The girls decided to play dress up. Tangela stared around the room, amazed at all of the grown up girly stuff. There were red dresses, see through animal print scarves, and perfume bottles. Make up and nail polish littered almost every surface. Karen’s clothes looked like they belonged to a rich woman, nothing like the old-lady clothes her mom wore. A thick, satin red bedspread with matching pillows covered a heart-shaped bed.
The oldest girl, who couldn’t have been more than a year older than Tangela said, “Before we get started, we should introduce ourselves. I’m Mercedes, and this is my sister, Lexus.”
Tangela laughed and said, “Those aren’t your real names. You’re trying to trick me. Mercedes and Lexus are cars.”
“We know they’re cars, but they’re our names, too.”
“My name is Tangela. I’m sorry for making fun.”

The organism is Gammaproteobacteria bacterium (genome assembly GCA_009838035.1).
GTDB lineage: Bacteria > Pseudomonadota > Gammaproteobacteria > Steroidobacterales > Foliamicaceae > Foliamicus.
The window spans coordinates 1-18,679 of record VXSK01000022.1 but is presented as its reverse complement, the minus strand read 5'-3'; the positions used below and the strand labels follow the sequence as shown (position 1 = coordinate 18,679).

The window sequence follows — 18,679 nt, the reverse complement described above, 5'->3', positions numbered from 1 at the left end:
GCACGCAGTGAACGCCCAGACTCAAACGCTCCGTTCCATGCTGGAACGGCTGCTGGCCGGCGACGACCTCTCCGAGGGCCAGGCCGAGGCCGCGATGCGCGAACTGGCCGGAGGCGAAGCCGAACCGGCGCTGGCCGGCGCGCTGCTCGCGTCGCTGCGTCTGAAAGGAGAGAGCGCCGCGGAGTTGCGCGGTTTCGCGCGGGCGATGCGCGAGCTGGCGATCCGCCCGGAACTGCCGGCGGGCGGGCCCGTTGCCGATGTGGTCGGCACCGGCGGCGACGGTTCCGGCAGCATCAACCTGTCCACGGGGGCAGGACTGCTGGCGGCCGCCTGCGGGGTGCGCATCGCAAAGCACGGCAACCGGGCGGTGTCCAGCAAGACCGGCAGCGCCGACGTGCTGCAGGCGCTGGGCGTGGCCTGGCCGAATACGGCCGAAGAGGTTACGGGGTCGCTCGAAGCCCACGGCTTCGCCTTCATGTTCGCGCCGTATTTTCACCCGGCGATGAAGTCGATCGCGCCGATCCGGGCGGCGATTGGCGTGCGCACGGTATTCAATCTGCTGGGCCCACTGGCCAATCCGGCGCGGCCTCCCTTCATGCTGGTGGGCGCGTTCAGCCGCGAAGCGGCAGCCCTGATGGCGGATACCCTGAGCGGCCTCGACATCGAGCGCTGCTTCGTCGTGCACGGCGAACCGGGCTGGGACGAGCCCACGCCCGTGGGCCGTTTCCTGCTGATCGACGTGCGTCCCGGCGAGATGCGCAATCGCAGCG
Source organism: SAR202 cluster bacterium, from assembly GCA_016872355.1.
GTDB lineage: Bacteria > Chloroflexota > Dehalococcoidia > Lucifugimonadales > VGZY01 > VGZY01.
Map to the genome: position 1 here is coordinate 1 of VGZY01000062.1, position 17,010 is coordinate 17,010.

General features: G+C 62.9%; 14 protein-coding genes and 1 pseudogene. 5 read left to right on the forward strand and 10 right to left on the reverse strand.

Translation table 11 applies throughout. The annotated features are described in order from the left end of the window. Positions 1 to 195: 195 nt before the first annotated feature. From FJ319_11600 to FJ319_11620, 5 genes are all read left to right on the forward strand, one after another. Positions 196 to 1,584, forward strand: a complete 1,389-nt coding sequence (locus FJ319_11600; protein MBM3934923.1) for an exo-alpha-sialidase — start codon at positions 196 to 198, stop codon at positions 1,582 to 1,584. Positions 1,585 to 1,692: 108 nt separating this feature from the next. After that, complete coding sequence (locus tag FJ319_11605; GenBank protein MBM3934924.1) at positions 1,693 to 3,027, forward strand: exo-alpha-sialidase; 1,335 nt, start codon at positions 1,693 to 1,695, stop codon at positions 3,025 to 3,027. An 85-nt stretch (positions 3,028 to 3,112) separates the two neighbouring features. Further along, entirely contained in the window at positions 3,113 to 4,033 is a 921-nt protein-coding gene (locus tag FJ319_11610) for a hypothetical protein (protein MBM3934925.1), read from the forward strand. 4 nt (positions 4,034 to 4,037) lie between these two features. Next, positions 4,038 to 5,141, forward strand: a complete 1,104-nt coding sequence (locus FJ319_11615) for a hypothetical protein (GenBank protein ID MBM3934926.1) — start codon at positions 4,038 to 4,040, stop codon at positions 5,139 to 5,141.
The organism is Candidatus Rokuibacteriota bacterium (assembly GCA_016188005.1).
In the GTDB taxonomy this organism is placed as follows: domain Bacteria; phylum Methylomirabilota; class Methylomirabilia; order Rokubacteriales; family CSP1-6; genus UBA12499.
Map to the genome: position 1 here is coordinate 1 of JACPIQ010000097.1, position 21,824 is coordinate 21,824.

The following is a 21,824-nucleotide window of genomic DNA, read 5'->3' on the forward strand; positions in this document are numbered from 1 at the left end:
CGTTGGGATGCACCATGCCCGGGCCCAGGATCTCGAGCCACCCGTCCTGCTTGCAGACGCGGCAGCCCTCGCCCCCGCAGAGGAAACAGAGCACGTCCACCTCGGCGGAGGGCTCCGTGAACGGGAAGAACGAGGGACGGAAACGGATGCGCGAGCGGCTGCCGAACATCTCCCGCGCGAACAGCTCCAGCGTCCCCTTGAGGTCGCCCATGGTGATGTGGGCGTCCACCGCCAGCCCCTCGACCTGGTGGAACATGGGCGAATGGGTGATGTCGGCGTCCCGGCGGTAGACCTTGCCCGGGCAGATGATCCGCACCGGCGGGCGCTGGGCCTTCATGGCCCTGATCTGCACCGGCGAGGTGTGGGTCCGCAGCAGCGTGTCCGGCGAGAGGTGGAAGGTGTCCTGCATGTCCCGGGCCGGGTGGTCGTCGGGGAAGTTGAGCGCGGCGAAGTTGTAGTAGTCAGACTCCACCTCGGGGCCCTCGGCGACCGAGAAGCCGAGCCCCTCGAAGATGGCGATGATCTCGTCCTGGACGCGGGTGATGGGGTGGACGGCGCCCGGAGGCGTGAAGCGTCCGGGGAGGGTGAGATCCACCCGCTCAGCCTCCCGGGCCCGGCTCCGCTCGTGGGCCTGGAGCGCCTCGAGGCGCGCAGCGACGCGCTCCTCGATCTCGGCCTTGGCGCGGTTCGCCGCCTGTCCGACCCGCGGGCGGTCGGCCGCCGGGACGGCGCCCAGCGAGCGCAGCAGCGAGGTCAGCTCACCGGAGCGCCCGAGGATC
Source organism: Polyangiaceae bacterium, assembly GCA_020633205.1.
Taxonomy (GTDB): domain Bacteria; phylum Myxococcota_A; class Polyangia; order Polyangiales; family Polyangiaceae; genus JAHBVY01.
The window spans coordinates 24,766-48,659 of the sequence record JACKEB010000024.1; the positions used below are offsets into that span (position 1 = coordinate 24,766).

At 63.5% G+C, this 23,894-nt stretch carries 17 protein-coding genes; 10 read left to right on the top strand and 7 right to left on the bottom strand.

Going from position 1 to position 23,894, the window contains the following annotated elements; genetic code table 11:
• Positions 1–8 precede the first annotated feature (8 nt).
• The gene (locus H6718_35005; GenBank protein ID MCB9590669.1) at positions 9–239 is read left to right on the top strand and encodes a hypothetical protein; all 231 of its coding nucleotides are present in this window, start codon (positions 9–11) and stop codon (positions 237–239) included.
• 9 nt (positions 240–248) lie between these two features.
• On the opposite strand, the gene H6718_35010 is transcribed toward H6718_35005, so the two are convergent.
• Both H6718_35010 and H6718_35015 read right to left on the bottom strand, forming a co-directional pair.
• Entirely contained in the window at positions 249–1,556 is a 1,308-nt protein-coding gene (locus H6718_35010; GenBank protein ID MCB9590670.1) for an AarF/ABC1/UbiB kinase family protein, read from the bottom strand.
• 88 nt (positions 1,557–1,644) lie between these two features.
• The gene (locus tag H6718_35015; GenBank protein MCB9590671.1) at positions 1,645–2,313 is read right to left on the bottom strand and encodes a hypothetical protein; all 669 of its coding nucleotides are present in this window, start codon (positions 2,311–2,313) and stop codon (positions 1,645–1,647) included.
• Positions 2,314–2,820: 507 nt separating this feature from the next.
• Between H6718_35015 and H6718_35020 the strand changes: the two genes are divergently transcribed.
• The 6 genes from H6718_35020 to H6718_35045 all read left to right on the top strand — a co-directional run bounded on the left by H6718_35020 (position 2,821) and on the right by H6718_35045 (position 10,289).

“That’s okay, your name sounds like a fruit,” Mercedes said while looking in her mom’s vanity mirror trying to untie the knot in her headscarf. “You are pretty and light skinned like my sister. I’m black ‘cause my daddy is real black. Is that your momma and daddy up there talking to my momma?”
“No. My mom and dad are on vacation.”
Mercedes rolled her eyes. “So, who do you look like?”
“I don’t know,” Tangela said after she thought about it for a few moments.
“Your momma and daddy must be light just like mine,” Lexus said.
“Nope. My mom and dad are the same color as Mercedes.”
Both of the girls looked confused. Mercedes said, “Then your momma don’t know who your daddy is. My momma’s girlfriend doesn’t know who her little boy’s daddy is. It’s okay ‘cause your daddy must be too stupid to know. His feelings won’t be hurt ‘cause he’ll probably leave your momma to raise you by herself just like our daddies.”